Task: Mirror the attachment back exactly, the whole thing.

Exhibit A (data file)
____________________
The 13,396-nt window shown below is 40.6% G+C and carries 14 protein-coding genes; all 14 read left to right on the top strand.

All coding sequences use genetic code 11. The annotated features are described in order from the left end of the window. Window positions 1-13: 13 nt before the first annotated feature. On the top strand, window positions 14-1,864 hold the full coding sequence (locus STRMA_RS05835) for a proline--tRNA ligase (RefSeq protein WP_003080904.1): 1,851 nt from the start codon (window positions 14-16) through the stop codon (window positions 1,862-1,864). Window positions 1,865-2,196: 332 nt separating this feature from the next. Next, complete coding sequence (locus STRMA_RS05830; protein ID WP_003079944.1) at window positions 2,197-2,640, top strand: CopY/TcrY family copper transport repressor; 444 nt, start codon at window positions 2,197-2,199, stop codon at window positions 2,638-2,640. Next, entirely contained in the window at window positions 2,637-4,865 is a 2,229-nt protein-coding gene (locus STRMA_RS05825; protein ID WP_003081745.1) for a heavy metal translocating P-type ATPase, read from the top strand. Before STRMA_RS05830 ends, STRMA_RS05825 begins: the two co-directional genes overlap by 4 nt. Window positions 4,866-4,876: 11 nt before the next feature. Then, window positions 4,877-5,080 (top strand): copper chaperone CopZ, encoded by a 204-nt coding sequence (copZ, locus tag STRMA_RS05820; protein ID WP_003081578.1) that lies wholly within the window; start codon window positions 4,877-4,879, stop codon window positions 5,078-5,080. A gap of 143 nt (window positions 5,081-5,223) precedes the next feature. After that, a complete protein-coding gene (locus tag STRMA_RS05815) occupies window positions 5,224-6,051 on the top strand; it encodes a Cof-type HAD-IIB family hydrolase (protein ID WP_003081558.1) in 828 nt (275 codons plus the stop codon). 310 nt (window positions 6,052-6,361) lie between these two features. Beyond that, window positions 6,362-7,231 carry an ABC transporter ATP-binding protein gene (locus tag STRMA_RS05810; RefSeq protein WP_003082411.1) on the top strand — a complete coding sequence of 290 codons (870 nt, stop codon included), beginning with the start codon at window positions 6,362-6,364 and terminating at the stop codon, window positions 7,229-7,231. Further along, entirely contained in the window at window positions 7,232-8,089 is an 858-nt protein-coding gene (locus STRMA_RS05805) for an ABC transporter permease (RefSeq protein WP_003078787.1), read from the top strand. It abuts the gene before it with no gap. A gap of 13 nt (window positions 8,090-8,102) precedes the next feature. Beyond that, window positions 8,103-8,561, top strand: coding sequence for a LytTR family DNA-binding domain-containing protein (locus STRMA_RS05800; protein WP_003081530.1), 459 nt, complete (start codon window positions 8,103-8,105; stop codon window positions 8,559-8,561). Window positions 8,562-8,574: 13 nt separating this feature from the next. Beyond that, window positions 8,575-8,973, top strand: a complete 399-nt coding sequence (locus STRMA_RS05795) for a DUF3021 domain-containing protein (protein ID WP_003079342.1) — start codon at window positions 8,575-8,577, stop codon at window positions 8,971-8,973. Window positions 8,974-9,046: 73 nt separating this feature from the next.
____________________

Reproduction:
The 13,396-nt window shown below is 40.6% G+C and carries 14 protein-coding genes; all 14 read left to right on the top strand.

All coding sequences use genetic code 11. The annotated features are described in order from the left end of the window. Window positions 1-13: 13 nt before the first annotated feature. On the top strand, window positions 14-1,864 hold the full coding sequence (locus STRMA_RS05835) for a proline--tRNA ligase (RefSeq protein WP_003080904.1): 1,851 nt from the start codon (window positions 14-16) through the stop codon (window positions 1,862-1,864). Window positions 1,865-2,196: 332 nt separating this feature from the next. Next, complete coding sequence (locus STRMA_RS05830; protein ID WP_003079944.1) at window positions 2,197-2,640, top strand: CopY/TcrY family copper transport repressor; 444 nt, start codon at window positions 2,197-2,199, stop codon at window positions 2,638-2,640. Next, entirely contained in the window at window positions 2,637-4,865 is a 2,229-nt protein-coding gene (locus STRMA_RS05825; protein ID WP_003081745.1) for a heavy metal translocating P-type ATPase, read from the top strand. Before STRMA_RS05830 ends, STRMA_RS05825 begins: the two co-directional genes overlap by 4 nt. Window positions 4,866-4,876: 11 nt before the next feature. Then, window positions 4,877-5,080 (top strand): copper chaperone CopZ, encoded by a 204-nt coding sequence (copZ, locus tag STRMA_RS05820; protein ID WP_003081578.1) that lies wholly within the window; start codon window positions 4,877-4,879, stop codon window positions 5,078-5,080. A gap of 143 nt (window positions 5,081-5,223) precedes the next feature. After that, a complete protein-coding gene (locus tag STRMA_RS05815) occupies window positions 5,224-6,051 on the top strand; it encodes a Cof-type HAD-IIB family hydrolase (protein ID WP_003081558.1) in 828 nt (275 codons plus the stop codon). 310 nt (window positions 6,052-6,361) lie between these two features. Beyond that, window positions 6,362-7,231 carry an ABC transporter ATP-binding protein gene (locus tag STRMA_RS05810; RefSeq protein WP_003082411.1) on the top strand — a complete coding sequence of 290 codons (870 nt, stop codon included), beginning with the start codon at window positions 6,362-6,364 and terminating at the stop codon, window positions 7,229-7,231. Further along, entirely contained in the window at window positions 7,232-8,089 is an 858-nt protein-coding gene (locus STRMA_RS05805) for an ABC transporter permease (RefSeq protein WP_003078787.1), read from the top strand. It abuts the gene before it with no gap. A gap of 13 nt (window positions 8,090-8,102) precedes the next feature. Beyond that, window positions 8,103-8,561, top strand: coding sequence for a LytTR family DNA-binding domain-containing protein (locus STRMA_RS05800; protein WP_003081530.1), 459 nt, complete (start codon window positions 8,103-8,105; stop codon window positions 8,559-8,561). Window positions 8,562-8,574: 13 nt separating this feature from the next. Beyond that, window positions 8,575-8,973, top strand: a complete 399-nt coding sequence (locus STRMA_RS05795) for a DUF3021 domain-containing protein (protein ID WP_003079342.1) — start codon at window positions 8,575-8,577, stop codon at window positions 8,971-8,973. Window positions 8,974-9,046: 73 nt separating this feature from the next.